How to Build Your Own Garden Cart

How to build a yard and garden cart you can use in all seasons, including tool caddy, detailed diagrams and instructions.

| March/April 1987

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    Exploded view of garden cart.
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    The detachable flareboards let you haul large loads of bulky material, such as these to-be-composted trimmings.
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    The tool caddy can fashioned using scraps left over from the cart project.
  • 104-067-01_plywood_01.jpg
    Plywood cutting diagram of garden cart.

  • 104-067-01_exploded_new_01.jpg
  • 104-067-01-pix1
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  • 104-067-01_plywood_01.jpg

There are several good reasons why a two-wheeled garden cart is a better choice than a conventional wheelbarrow, at least for most of us. For one thing, the cart's additional wheel shoulders the burden of side-balancing a cumbersome load. For another, the axle is located more toward the middle of the box, to distribute that weight more evenly. And the wheels are bigger, to reckon with rough, unmanicured terrain. (See the image gallery for detailed diagrams of the garden cart).

How to Build Your Own Garden Cart

Even if you're not hauling a lot of weight, consider that the cart will hold perhaps 8 or 10 cubic feet of bulky material (twice the common barrow's capacity); that its end gates are removable, to accommodate long and odd-shaped loads; and that its flat bottom platform makes a fine field bench or planting work station.

These days, quality handcarts are available everywhere, thanks to the convenience of mail order. And you can be sure that reputable manufacturers have taken care to equip their products with utility-grade wheels, heavy-duty framing, and durable wooden panels, to give customers every penny of their money's worth.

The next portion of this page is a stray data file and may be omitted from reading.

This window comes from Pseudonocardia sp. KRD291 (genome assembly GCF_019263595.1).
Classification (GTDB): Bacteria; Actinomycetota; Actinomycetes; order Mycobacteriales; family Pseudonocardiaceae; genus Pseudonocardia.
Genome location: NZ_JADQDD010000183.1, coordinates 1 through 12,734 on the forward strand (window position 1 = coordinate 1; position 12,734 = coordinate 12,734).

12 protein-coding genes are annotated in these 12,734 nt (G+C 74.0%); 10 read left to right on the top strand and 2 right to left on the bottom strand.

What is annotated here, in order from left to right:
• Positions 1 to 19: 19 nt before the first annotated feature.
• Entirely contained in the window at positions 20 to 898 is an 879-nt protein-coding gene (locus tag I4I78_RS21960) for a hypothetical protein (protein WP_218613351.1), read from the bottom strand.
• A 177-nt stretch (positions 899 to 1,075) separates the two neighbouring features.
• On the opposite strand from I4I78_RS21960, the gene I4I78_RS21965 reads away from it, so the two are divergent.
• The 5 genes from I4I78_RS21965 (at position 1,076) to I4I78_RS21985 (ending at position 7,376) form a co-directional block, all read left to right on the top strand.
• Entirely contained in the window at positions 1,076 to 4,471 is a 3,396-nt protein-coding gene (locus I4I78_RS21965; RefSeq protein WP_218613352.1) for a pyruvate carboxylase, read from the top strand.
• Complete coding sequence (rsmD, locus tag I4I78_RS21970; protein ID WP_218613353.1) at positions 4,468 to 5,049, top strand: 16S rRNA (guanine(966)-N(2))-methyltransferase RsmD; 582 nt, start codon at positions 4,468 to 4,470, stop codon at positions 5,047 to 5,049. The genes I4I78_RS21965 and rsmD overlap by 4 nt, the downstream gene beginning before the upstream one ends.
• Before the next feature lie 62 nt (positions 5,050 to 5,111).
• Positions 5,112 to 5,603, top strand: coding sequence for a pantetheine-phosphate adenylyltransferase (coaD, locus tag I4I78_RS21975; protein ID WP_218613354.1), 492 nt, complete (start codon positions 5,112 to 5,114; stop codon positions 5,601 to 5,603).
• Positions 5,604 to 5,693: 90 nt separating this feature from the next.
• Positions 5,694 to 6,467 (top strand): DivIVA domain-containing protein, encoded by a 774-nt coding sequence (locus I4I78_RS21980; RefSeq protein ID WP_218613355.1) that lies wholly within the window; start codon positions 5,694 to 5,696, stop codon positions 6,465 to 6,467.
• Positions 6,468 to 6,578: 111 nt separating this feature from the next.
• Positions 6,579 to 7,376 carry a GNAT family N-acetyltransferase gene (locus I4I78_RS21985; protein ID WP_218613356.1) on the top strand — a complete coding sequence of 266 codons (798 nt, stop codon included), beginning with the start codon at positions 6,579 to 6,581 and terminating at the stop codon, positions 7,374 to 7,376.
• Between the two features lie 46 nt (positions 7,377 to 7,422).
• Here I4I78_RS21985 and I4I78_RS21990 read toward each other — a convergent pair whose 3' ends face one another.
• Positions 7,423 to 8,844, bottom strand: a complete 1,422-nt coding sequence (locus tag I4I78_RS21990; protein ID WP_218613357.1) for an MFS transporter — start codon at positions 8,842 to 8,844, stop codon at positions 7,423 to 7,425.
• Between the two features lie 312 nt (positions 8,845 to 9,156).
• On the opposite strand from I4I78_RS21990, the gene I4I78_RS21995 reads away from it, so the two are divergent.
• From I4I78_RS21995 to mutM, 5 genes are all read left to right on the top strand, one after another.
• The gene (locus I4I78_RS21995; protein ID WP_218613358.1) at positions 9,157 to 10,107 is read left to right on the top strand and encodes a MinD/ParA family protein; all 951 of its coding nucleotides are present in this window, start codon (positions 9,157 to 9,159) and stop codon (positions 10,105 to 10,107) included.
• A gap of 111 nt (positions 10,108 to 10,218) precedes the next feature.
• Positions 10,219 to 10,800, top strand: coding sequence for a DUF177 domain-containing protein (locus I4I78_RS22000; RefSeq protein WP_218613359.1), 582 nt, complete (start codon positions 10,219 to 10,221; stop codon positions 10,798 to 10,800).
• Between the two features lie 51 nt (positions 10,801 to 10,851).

So chances are you'd spend as much trying to duplicate a quality cart as you would simply buying it. It's for exactly this reason that MOTHER EARTH NEWS researcher Dennis Burkholder took a fresh approach when he put together a garden cart designed as much for the enjoyment of the home-shop builder as for the use of the home-scale grower.

One of the cart's nicest features is that it can be made almost entirely from one sheet of B-C exterior plywood, a 48 inch by 71 inch section of 1/8 inch tempered hardboard, and a couple of 8-foot 2 by 4s. Another is that you'll need only basic hand tools and a few power tools (a jigsaw, a drill, and a circular or table saw) to complete the job.

What's more, because the spindles are individually mounted to the fenders, there's no need for an oversize axle or the costly special-hubbed wheels that fit it. The 20 inch molded nylon bicycle wheels Dennis used came, complete with axles and ball bearings, from a discarded BMX bike, and can support several hundred pounds comfortably. They're also tucked beneath the fender wells so an overflowing load can't tangle up in them.

3/24/2010 8:03:26 PM

Randy, you have to keep in mind the the real point to this article is to sell you a set of plans. That is why there is not any illustrations.

Randy Van Nostrand_1
3/24/2010 9:37:56 AM

I like this article and think I could make the cart but a detailed design drawing would be appreciated.

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